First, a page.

As prerequisites we assume only basic math (e.g., we expect you to know what is a square or how to add fractions), basic programming in python (functions, loops, recursion), common sense and curiosity. Our intended audience are all people that work or plan to work in IT, starting from motivated high school students. 
A prominent expert in the number theory Godfrey Hardy described it in the beginning of 20th century as one of the most obviously useless branches of Pure Mathematics”. Just 30 years after his death, an algorithm for encryption of secret messages was developed using achievements of number theory. It was called RSA after the names of its authors, and its implementation is probably the most frequently used computer program in the world nowadays. Without it, nobody would be able to make secure payments over the internet, or even log in securely to email and other personal services. In this course we will start with the basics of the number theory and get to cryptographic protocols based on it. By the end, you will be able to apply the basics of the number theory to encrypt and decrypt messages, and to break the code if one applies RSA carelessly. You will even pass a cryptographic quest!
As prerequisites we assume only basic math (e.g., we expect you to know what is a square or how to add fractions), basic programming in python (functions, loops, recursion), common sense and curiosity. Our intended audience are all people that work or plan to work in IT, starting from motivated high school students. 
In this online course we’ll implement (in Python) together efficient programs for a problem needed by delivery companies all over the world millions times per day — the travelling salesman problem. The goal in this problem is to visit all the given places as quickly as possible. How to find an optimal solution to this problem quickly? We still don’t have provably efficient algorithms for this difficult computational problem and this is the essence of the P versus NP problem, the most important open question in Computer Science. Still, we’ll implement several solutions for real world instances of the travelling salesman problem.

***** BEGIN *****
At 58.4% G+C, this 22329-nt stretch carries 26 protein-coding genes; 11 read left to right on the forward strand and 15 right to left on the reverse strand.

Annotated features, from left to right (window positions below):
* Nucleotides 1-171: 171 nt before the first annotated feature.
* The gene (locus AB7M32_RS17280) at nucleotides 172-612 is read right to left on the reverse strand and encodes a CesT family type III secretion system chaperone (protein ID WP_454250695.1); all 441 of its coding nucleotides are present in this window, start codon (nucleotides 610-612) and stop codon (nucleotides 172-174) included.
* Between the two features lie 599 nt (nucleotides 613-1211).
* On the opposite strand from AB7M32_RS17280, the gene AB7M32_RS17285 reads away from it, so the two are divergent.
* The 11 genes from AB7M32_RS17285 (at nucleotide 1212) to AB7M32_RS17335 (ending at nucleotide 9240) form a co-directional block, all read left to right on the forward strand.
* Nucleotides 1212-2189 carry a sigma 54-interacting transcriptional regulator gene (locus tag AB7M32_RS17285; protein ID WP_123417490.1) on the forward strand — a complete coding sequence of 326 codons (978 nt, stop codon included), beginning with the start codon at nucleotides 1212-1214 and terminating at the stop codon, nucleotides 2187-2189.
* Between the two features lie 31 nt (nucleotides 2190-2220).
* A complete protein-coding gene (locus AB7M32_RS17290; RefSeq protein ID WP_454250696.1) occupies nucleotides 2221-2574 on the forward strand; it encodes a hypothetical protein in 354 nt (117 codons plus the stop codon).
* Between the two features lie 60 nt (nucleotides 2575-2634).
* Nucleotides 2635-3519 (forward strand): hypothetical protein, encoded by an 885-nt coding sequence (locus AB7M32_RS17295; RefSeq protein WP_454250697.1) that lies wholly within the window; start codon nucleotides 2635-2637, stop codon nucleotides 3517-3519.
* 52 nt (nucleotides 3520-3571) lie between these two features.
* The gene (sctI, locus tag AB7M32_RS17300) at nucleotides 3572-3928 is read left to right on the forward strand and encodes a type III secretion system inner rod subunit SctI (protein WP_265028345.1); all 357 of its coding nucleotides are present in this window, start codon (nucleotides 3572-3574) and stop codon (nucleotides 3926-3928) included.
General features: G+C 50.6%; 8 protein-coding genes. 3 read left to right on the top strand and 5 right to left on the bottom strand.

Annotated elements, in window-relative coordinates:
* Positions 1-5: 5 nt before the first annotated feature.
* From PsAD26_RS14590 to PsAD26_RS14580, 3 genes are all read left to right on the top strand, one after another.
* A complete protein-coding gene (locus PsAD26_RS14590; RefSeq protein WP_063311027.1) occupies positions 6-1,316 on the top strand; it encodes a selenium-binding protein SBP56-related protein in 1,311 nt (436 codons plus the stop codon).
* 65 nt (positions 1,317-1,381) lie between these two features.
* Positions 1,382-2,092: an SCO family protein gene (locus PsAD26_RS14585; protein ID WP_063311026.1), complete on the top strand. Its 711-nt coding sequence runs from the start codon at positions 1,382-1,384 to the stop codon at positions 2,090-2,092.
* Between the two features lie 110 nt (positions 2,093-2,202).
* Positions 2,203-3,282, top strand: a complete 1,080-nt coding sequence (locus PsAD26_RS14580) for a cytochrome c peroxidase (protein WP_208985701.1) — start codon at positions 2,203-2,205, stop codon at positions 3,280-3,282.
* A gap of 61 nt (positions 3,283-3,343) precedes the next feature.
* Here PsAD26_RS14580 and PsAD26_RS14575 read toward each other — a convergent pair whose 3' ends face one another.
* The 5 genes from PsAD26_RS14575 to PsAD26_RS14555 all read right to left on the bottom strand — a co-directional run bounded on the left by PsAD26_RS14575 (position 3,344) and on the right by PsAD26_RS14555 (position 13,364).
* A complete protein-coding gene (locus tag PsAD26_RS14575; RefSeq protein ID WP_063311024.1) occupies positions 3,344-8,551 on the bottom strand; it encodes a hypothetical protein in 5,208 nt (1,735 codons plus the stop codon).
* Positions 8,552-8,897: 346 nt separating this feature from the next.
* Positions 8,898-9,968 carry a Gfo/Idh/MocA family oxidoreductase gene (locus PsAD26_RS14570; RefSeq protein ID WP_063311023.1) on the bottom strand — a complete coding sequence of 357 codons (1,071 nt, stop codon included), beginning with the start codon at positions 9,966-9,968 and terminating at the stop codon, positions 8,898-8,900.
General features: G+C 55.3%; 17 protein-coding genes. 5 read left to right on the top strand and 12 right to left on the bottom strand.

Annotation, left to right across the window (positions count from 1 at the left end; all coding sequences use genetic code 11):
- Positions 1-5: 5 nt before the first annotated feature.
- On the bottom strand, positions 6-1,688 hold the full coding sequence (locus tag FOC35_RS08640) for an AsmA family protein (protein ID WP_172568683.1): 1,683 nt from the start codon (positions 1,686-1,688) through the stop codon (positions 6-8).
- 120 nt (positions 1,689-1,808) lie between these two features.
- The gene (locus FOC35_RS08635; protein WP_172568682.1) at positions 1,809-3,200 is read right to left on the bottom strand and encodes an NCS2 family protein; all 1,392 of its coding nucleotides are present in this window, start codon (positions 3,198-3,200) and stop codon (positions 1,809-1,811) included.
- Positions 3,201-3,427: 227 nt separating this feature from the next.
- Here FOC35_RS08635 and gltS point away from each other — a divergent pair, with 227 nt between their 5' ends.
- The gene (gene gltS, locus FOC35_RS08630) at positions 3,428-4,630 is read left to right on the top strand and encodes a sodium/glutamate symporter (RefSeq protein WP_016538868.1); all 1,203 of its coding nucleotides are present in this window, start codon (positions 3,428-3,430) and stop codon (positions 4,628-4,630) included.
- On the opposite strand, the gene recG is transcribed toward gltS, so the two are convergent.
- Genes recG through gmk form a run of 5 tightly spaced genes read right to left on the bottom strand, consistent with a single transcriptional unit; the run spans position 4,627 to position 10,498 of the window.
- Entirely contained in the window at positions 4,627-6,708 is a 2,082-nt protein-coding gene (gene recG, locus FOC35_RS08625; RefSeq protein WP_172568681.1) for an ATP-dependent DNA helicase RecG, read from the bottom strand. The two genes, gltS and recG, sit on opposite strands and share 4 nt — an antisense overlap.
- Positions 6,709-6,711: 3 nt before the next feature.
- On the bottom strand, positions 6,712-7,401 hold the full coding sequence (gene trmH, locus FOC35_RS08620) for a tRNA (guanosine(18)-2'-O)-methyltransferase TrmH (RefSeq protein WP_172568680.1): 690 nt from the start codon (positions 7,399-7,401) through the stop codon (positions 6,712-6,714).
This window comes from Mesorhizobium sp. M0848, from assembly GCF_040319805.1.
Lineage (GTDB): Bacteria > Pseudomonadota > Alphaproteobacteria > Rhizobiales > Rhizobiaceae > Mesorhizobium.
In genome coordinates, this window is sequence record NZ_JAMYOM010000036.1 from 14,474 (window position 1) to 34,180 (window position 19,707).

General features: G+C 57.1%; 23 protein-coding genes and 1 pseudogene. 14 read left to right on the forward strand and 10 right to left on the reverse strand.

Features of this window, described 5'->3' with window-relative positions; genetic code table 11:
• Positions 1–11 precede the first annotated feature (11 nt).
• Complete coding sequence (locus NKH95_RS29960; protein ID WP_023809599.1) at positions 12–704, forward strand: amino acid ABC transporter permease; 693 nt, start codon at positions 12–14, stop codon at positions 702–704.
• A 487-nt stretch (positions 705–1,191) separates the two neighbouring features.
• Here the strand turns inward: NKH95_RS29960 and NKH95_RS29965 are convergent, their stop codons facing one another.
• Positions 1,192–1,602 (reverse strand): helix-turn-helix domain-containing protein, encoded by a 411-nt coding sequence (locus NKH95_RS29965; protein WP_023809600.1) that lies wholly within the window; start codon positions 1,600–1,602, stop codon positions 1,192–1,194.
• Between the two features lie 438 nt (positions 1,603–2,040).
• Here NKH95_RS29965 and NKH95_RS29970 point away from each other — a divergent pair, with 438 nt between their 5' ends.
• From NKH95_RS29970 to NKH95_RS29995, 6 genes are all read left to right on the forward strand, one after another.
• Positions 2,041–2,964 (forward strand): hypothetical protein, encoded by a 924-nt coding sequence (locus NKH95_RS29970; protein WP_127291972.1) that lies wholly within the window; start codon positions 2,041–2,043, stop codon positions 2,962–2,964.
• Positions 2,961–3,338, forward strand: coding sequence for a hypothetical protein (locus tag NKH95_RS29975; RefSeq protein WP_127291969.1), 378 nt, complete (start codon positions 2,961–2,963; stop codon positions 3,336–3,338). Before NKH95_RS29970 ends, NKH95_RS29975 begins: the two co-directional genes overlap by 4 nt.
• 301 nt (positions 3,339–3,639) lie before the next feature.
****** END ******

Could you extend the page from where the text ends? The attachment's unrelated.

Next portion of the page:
While designing these solutions, we will rely heavily on the material learned in the courses of the specialization: proof techniques, combinatorics, probability, graph theory. We’ll see several examples of using discrete mathematics ideas to get more and more efficient solutions. 
Mathematical thinking is crucial in all areas of computer science: algorithms, bioinformatics, computer graphics, data science, machine learning, etc. In this course, we will learn the most important tools used in discrete mathematics: induction, recursion, logic, invariants, examples, optimality. We will use these tools to answer typical programming questions like: How can we be certain a solution exists? Am I sure my program computes the optimal answer? Do each of these objects meet the given requirements?
In the online course, we use a trythisbeforeweexplaineverything approach: you will be solving many interactive (and mobile friendly) puzzles that were carefully designed to allow you to invent many of the important ideas and concepts yourself.
Prerequisites:
1. We assume only basic math (e.g., we expect you to know what is a square or how to add fractions), common sense and curiosity.
2. Basic programming knowledge is necessary as some quizzes require programming in Python. 
We invite you to a fascinating journey into Graph Theory — an area which connects the elegance of painting and the rigor of mathematics; is simple, but not unsophisticated. Graph Theory gives us, both an easy way to pictorially represent many major mathematical results, and insights into the deep theories behind them.
In this online course, among other intriguing applications, we will see how GPS systems find shortest routes, how engineers design integrated circuits, how biologists assemble genomes, why a political map can always be colored using a few colors. We will study Ramsey Theory which proves that in a large system, complete disorder is impossible!
By the end of the course, we will implement an algorithm which finds an optimal assignment of students to schools. This algorithm, developed by David Gale and Lloyd S. Shapley, was later recognized by the conferral of Nobel Prize in Economics.
As prerequisites we assume only basic math (e.g., we expect you to know what is a square or how to add fractions), basic programming in python (functions, loops, recursion), common sense and curiosity. Our intended audience are all people that work or plan to work in IT, starting from motivated high school students.
Taught by
Alexander S. Kulikov, Michael Levin and Vladimir Podolskii